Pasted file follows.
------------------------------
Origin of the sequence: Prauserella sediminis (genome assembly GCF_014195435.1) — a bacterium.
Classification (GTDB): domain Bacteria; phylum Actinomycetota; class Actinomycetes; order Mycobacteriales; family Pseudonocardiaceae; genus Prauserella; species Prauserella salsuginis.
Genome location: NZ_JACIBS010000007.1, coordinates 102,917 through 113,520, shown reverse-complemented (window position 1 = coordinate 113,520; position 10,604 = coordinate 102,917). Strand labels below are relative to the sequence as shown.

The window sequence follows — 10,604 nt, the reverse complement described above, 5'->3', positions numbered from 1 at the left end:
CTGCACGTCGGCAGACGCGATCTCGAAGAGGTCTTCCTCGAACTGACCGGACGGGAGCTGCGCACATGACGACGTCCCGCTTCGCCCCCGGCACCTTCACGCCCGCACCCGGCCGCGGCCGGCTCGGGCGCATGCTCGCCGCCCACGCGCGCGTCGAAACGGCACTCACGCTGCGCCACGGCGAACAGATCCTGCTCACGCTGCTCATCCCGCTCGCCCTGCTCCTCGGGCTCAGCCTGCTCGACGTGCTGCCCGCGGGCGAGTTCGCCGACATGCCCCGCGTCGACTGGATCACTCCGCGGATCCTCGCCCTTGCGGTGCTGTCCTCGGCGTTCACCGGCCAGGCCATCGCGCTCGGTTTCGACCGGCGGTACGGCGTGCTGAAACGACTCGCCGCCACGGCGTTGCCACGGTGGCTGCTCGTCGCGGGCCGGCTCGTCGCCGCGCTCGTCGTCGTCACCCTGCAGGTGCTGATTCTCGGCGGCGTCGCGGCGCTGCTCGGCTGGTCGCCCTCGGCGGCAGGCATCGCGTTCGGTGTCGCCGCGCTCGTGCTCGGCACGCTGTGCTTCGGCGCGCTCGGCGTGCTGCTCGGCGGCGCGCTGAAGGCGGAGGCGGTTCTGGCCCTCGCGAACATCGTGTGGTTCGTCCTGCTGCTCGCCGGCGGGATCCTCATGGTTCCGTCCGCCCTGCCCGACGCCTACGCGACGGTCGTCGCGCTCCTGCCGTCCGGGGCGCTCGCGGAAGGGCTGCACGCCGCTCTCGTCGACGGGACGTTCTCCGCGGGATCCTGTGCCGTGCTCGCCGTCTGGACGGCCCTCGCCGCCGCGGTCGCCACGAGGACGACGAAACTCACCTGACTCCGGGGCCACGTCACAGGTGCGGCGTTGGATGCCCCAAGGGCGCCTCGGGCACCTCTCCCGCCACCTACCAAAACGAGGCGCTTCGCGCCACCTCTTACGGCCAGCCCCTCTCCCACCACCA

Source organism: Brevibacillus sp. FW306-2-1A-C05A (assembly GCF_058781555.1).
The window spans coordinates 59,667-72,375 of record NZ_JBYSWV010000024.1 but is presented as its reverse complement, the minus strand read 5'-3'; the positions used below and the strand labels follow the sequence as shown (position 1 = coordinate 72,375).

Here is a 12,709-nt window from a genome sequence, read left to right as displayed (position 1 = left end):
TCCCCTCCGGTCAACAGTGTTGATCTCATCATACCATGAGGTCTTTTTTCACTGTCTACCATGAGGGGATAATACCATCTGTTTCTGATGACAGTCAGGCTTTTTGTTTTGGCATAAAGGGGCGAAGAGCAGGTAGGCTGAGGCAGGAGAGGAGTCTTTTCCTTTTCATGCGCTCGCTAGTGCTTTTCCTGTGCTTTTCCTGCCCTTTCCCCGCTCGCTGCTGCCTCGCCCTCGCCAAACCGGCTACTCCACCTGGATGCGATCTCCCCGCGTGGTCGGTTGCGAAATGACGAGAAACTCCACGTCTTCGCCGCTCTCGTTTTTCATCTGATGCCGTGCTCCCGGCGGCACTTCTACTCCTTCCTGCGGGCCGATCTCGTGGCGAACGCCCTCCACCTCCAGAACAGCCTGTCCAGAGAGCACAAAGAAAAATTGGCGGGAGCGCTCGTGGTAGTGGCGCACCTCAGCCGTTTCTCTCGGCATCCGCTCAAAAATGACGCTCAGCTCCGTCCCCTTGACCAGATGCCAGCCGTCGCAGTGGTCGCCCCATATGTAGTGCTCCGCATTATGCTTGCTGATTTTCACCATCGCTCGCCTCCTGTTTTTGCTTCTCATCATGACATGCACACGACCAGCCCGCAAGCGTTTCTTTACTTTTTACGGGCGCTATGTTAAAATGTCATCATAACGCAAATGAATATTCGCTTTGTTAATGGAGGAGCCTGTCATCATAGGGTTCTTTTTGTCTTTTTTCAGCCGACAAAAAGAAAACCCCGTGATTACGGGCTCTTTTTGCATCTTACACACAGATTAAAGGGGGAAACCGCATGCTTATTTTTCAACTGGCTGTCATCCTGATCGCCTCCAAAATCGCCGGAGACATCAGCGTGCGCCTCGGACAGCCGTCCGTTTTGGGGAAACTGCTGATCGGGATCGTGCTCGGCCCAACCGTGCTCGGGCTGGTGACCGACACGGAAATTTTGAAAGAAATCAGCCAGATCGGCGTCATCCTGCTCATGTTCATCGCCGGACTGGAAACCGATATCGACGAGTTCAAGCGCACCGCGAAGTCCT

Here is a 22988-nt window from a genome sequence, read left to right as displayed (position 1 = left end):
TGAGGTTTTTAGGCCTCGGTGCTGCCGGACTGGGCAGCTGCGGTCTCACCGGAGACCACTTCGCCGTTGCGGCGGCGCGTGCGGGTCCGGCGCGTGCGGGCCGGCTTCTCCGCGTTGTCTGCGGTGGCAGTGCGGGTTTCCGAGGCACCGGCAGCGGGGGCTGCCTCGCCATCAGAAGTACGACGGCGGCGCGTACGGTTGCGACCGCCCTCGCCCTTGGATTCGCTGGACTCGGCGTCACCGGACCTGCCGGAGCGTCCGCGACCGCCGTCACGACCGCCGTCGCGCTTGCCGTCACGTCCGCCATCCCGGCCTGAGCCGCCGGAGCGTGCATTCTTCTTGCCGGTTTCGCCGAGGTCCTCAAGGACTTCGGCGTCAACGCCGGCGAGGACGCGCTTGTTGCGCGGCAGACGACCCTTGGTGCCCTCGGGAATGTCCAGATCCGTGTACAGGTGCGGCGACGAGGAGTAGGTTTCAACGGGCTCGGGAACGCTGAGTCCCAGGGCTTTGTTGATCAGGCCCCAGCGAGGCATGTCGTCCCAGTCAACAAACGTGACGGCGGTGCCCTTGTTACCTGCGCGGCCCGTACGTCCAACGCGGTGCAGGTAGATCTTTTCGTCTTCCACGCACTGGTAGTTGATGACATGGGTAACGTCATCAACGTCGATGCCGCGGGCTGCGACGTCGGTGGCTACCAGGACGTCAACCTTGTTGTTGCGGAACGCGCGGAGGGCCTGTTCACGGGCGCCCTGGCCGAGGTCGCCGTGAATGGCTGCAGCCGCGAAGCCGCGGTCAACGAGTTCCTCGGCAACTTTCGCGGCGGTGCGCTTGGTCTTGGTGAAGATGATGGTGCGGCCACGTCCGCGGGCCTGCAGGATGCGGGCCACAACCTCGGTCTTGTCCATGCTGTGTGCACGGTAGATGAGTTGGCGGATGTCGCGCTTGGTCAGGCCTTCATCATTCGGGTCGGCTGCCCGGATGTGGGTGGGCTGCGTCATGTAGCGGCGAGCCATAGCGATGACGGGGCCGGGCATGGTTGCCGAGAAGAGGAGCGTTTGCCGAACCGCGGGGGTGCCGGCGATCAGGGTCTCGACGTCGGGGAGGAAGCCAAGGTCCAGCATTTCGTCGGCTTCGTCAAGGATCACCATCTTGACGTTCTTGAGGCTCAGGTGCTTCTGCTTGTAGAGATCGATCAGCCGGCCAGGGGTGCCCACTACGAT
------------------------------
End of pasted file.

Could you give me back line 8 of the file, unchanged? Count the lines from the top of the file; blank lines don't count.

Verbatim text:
Here is a 12,709-nt window from a genome sequence, read left to right as displayed (position 1 = left end):